Put down that Flaming Sword of Righteousness!

I have a very short list of writers I treasure for their common sense. (These folks also write in a spare, flowing, lucid, and generally delightful way that I admire—I think there’s a connection.) I expect I’ll cite them often in the months to come, basing my own thoughts on things they’ve written.

Megan McArdle is one of them. I began reading her pieces in The Atlantic, and followed her when she moved to Bloomberg News. She writes about economics from a libertarian viewpoint, but never lets theory get in the way of practical, sensible thinking. And she is fearless about drawing illustrations from everyday life, so much so that they often interest me more than the political or economic topics she applies them to.

In a recent piece about political divisions and how to heal them, she began with this:

Shortly before I got married, I received a piece of sterling advice that I have been mulling a lot over the last year: “You have a big decision to make: Do you want to be married, or do you want to be right?”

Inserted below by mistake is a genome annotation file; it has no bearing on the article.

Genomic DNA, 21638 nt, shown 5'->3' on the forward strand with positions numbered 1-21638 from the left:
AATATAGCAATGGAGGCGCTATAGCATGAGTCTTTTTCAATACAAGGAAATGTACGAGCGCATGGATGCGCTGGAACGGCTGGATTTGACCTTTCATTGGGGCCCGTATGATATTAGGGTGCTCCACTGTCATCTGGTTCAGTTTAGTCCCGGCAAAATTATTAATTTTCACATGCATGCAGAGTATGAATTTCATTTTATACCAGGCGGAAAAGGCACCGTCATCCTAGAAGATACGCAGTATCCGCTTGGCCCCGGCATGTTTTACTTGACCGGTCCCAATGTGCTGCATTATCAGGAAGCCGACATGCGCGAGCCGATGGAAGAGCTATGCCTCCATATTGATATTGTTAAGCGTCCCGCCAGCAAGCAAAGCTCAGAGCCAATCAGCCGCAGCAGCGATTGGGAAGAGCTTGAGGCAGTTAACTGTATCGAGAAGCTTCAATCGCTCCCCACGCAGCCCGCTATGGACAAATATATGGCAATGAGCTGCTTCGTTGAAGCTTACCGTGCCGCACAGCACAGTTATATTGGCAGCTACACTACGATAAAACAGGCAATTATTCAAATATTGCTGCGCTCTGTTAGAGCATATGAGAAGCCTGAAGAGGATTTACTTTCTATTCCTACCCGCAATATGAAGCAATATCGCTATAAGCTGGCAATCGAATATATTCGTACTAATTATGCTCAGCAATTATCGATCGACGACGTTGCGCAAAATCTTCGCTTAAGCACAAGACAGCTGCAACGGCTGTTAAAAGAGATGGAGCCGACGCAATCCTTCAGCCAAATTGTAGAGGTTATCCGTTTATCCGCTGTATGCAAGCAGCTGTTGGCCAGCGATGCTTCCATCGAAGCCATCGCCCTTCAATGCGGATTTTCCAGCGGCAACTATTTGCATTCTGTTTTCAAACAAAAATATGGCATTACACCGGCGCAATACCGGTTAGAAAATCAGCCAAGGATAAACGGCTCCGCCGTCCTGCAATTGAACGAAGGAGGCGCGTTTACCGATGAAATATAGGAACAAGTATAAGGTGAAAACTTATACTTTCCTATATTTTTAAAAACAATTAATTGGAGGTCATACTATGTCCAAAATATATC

Even a good marriage offers a lot of opportunities for grievance. Suddenly, you cannot make any major decision without consulting this other person — who will, inconveniently, often have very different ideas from yours about where to live, what to spend the money on, how to raise the children, and whether to turn the basement into a home theater space or a library. (The correct answer, for those who are wondering, is “library.”)

Although I grant that this leads solidly into her main topic, the illustration is way more interesting to me than political divisions. Marriage may be where we first confront this dilemma, but it really encompasses all relationships in a life—in the case of conflict what should be more important to us, peace or victory?